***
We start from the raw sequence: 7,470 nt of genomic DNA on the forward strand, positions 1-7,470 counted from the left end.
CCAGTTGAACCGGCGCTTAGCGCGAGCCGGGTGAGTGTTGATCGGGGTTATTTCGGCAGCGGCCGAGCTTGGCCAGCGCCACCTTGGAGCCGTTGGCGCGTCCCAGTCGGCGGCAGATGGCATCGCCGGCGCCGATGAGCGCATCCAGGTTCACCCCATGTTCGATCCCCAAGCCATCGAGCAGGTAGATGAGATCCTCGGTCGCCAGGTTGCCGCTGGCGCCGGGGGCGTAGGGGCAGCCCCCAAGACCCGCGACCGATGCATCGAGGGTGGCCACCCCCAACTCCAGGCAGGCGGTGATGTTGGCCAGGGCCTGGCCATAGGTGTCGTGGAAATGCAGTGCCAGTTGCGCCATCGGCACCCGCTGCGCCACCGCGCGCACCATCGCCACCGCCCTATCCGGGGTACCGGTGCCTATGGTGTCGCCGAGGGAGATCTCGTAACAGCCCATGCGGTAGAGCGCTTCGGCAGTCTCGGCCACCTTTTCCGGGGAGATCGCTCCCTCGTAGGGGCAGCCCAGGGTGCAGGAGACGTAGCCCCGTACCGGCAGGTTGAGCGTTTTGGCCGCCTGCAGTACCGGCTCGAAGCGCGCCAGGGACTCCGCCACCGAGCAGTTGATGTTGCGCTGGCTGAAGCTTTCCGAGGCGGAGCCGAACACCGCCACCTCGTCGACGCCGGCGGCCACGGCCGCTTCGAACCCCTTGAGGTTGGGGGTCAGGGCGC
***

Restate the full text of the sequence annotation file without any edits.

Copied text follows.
We start from the raw sequence: 7,470 nt of genomic DNA on the forward strand, positions 1-7,470 counted from the left end.
CCAGTTGAACCGGCGCTTAGCGCGAGCCGGGTGAGTGTTGATCGGGGTTATTTCGGCAGCGGCCGAGCTTGGCCAGCGCCACCTTGGAGCCGTTGGCGCGTCCCAGTCGGCGGCAGATGGCATCGCCGGCGCCGATGAGCGCATCCAGGTTCACCCCATGTTCGATCCCCAAGCCATCGAGCAGGTAGATGAGATCCTCGGTCGCCAGGTTGCCGCTGGCGCCGGGGGCGTAGGGGCAGCCCCCAAGACCCGCGACCGATGCATCGAGGGTGGCCACCCCCAACTCCAGGCAGGCGGTGATGTTGGCCAGGGCCTGGCCATAGGTGTCGTGGAAATGCAGTGCCAGTTGCGCCATCGGCACCCGCTGCGCCACCGCGCGCACCATCGCCACCGCCCTATCCGGGGTACCGGTGCCTATGGTGTCGCCGAGGGAGATCTCGTAACAGCCCATGCGGTAGAGCGCTTCGGCAGTCTCGGCCACCTTTTCCGGGGAGATCGCTCCCTCGTAGGGGCAGCCCAGGGTGCAGGAGACGTAGCCCCGTACCGGCAGGTTGAGCGTTTTGGCCGCCTGCAGTACCGGCTCGAAGCGCGCCAGGGACTCCGCCACCGAGCAGTTGATGTTGCGCTGGCTGAAGCTTTCCGAGGCGGAGCCGAACACCGCCACCTCGTCGACGCCGGCGGCCACGGCCGCTTCGAACCCCTTGAGGTTGGGGGTCAGGGCGC